JR Blog: Vince Russo, Ludvig Borga Was a Jerk


WWE Hall of Famer Jim Ross has updated his JRsBarBQ.com blog, here are some highlights:

Vince Russo Complaining about Wrestling Journalists: “I do think that creative types in today’s wrestling world are under tremendous pressure and scrutiny. I have great compassion for what they do particularly in today’s society. Fans of all broadcast genres are harder to please these days because of all the info flow available but people can only do their best and follow their instincts. I still think the keys to the process is listening to the objective critiques of the consumers and to follow rating trends. But it all will come back to one’s natural instincts on how they see the genre presented. I know what I personally like in a wrestling TV show but that certainly doesn’t mean that others might like the direction that I might take. Hell, I might not like it after I saw it air.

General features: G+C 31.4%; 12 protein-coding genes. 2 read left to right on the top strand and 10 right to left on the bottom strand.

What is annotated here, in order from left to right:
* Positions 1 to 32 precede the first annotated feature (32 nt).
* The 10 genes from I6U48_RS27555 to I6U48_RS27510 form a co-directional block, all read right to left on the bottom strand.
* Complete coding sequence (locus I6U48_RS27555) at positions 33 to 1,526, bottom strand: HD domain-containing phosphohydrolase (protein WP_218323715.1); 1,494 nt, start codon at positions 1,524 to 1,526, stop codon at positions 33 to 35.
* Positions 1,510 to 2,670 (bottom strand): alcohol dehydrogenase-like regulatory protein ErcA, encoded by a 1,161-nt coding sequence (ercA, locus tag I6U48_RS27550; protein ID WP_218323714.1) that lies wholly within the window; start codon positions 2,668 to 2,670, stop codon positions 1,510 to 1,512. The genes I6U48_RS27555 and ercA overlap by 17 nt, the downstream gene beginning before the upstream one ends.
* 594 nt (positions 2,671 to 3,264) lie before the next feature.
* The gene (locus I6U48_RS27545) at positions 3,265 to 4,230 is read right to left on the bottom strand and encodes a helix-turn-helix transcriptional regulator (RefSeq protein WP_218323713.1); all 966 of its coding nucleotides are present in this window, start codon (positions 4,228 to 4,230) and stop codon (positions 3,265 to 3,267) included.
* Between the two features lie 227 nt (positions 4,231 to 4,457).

Ludwig Borga’s Death: “Been reading a little about the death of Tony Halme aka Ludvig Borga and, including his concealed SS tattoo on his calf I won’t speak at length about those that have passed away but Tony obviously had issues and was not a great guy to be around. Perhaps others have a different view of this man but I personally found him to be somewhat obnoxious and he could be a bully if allowed to be such. Guys like Halme don’t mix well in any locker room and need to be removed from the “team” sooner than later. Nonetheless I still feel badly about the last years of Tony’s life as things really unraveled for him seemingly due to alcohol and drug issues. When one competes with “demons” unfortunately the “demons” usually win unless one is personally and throughly committed to changing one’s behavior. Wrestlers with problems of this nature either need to have the problem solved, which takes everyone’s best efforts specifically the individual himself, or have the problem person needs to be eliminated from the equation. That might sound harsh but some folks would rather “catch a buzz” than do the right thing for themselves, their family and the company for which they work. “

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